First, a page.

The 1976 election introduced "front loading," the concept that winning the early primaries can clear out the field. Winners soar in the polls and generate a larger donor base, thereby being able to fund subsequent primaries, while losers sag in the polls and their funding evaporates. Of the 1976 field of 11 candidates, only three were still running by the convention.

1980 Republican: Carter’s incompetence, as highlighted by the Iran hostage situation, the Soviet invasion of Afghanistan, and runaway inflation and gas prices, made a Republican victory all but inevitable, but it didn’t appear that way early in the campaign.

Republican voters don’t expect face time from presidential candidates, they expect decorum and stature. In 1980 the 10-candidate field included former governors Ronald Reagan and John Connally, senators Bob Dole and Howard Baker, and congressmen John Anderson and Phil Crane. Reagan was thought to be too old, and Connally was thought to be too close to Nixon. Bush topped Reagan in Iowa 32-30 percent, but Reagan won New Hampshire with 50 percent of the vote and the race was over. The Reagan-Bush ticket swamped Carter-Mondale in the election.

Again, New Hampshire was the bellwether. Reagan got 72,983 votes, and thus a president was made.

1992 Democratic: With President George Bush’s approval ratings in the stratosphere following the Gulf War, the Democratic presidential field was desultory, with Bill Clinton, Paul Tsongas, Jerry Brown, Bob Kerrey and Tom Harkin, but Clinton caught a huge break because all the credible Democrats (Mario Cuomo, Al Gore, Dick Gephardt, Sam Nunn, Chuck Robb, Bill Bradley Lloyd Bentsen and Dan Moynihan) took a pass. And Harkin, Iowa’s senator, made the caucuses meaningless, as did Tsongas of Massachusetts in New Hampshire.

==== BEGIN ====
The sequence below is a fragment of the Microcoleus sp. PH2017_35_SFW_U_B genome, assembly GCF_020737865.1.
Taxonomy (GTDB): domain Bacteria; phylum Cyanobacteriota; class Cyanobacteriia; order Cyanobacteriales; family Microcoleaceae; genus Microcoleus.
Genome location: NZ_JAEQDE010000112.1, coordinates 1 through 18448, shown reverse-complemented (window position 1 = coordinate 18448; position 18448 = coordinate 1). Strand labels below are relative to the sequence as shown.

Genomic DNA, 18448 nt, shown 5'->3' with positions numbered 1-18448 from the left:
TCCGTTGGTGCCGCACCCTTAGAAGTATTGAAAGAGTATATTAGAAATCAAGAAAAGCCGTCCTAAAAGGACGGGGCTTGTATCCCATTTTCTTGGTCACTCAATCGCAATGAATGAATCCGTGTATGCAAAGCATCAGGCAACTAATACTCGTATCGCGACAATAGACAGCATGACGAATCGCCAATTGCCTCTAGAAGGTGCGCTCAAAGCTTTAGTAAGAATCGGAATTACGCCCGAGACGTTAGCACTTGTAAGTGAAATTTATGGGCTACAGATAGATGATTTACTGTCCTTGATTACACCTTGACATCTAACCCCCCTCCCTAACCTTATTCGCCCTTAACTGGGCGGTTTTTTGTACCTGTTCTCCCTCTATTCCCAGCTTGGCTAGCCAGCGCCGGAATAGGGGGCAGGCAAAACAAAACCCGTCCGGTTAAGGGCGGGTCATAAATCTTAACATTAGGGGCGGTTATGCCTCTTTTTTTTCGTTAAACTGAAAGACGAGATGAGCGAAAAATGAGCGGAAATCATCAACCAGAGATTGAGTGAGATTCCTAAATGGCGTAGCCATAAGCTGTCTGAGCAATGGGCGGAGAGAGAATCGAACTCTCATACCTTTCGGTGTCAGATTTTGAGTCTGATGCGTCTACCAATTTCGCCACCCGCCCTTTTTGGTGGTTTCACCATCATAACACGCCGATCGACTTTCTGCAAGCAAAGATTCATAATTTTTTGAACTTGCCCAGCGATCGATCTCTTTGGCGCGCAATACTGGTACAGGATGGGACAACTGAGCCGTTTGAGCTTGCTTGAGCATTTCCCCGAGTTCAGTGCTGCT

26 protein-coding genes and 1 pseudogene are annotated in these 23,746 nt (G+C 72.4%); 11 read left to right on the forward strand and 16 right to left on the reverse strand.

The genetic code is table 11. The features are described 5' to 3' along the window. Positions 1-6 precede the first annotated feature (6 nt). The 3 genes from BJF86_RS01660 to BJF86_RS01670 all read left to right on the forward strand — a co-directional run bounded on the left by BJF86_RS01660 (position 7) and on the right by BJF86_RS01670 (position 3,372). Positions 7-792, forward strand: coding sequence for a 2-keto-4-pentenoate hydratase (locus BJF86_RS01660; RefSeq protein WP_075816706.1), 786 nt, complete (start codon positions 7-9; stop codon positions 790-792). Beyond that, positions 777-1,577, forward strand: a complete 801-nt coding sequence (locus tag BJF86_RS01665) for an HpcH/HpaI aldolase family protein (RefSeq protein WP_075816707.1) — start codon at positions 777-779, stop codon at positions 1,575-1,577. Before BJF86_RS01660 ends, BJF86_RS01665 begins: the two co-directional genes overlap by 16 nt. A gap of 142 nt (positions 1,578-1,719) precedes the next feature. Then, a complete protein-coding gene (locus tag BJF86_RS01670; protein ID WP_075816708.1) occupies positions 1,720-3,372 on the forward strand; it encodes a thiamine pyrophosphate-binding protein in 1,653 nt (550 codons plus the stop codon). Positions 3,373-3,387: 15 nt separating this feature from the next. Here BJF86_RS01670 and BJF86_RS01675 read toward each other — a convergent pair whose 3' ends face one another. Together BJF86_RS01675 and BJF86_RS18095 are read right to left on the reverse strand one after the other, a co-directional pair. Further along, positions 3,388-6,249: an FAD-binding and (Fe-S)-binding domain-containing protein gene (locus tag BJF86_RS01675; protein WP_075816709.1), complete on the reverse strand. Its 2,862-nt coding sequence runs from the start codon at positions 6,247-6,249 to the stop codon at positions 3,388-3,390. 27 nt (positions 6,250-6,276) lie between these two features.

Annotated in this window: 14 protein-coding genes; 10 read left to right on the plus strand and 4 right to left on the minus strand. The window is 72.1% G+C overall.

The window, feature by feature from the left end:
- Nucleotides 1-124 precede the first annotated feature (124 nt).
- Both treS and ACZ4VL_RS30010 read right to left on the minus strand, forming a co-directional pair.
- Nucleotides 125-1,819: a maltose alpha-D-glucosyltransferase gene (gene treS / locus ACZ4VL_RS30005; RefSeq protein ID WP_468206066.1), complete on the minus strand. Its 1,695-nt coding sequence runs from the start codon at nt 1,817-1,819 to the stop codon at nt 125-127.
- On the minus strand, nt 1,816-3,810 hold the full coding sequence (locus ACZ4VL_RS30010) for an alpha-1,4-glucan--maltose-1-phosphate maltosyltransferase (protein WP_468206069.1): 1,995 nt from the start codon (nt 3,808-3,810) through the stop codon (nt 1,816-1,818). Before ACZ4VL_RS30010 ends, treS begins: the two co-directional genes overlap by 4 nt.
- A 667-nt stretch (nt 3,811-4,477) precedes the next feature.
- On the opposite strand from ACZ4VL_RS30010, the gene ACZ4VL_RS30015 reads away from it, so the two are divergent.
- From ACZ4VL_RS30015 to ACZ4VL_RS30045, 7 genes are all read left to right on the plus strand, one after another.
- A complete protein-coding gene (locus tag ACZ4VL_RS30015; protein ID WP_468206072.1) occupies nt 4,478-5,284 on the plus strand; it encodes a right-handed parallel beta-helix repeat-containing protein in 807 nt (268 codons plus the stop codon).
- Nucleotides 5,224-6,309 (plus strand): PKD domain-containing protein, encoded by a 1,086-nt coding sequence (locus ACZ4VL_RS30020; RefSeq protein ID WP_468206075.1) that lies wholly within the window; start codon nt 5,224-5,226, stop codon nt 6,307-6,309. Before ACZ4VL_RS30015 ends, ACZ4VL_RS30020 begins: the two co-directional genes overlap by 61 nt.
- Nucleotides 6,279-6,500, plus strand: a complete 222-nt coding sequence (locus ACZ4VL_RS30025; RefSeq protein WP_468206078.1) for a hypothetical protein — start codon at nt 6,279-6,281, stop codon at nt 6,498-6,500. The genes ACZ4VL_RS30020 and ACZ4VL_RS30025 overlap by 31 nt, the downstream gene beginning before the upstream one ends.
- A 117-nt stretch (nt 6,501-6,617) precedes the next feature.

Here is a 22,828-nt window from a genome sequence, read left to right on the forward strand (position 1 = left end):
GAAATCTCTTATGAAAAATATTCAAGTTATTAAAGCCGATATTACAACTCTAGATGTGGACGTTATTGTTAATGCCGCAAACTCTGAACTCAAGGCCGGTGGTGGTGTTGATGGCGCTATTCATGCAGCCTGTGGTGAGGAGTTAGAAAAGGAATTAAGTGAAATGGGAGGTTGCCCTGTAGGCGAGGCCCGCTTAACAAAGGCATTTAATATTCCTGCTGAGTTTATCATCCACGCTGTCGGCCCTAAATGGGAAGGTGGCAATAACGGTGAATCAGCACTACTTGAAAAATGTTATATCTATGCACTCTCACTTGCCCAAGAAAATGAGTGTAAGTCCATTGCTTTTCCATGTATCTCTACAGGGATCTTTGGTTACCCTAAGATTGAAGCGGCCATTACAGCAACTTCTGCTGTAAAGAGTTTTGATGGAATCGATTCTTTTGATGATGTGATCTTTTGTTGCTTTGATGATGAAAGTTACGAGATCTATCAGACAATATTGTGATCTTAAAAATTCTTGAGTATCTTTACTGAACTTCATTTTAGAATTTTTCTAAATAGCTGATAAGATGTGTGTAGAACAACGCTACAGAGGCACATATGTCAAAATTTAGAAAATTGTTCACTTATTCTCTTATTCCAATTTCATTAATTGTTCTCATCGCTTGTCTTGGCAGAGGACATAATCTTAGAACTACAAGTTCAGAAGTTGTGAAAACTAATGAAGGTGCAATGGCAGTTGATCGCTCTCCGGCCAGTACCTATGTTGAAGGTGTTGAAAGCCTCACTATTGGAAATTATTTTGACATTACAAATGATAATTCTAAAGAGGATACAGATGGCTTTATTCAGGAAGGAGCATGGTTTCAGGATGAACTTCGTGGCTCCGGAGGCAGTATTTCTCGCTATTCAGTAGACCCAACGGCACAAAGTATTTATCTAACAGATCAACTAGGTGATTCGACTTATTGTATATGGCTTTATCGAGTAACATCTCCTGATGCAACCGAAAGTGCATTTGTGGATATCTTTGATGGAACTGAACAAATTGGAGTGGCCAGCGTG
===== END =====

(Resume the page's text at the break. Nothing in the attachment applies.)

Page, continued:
Clinton surged in later primaries, winning Illinois with 52 percent of the vote, and with the help of Ross Perot, he was elected president.

2012 Republican: The only surprise was that "None of the Above" wasn’t on the ballot, as it would have won. Mitt Romney lost the Iowa caucuses to Rick Santorum, but he won New Hampshire and most succeeding primaries. The field also included Ron Paul and Newt Gingrich. Romney was the "least unelectable" Republican, but he didn’t excite the party base, which is why he lost to Obama.

This year the Republican base is excited, perceiving a 2016 win. Hillary Clinton will be nominated, but her task is to survive Iowa and New Hampshire. Her opponents — Bernie Sanders, Martin O’Malley, Jim Webb and Lincoln Chafee — are marginal. They could, cumulatively, get close to 50 percent of the vote, but attrition will prevail and their funding base will wither. Clinton must get a higher vote — 60 to 70 percent — in later primaries.

The Republicans who are polling highest are Donald Trump, Scott Walker, Jeb Bush, Ted Cruz, Ben Carson, Marco Rubio, Mike Huckabee and Rand Paul. Mired in the singe-digits are Chris Christie, Carly Fiorino, John Kasich and Rick Perry. Somebody will top the field in Iowa and in New Hampshire. The Republican race has become Anybody But Trump.

However, history makes it clear: The presidential fields will atrophy and winnow themselves very quickly. The nominees will be apparent by March.

Send e-mail to russ@russstewart. com or visit his Web site at www. russstewart.com.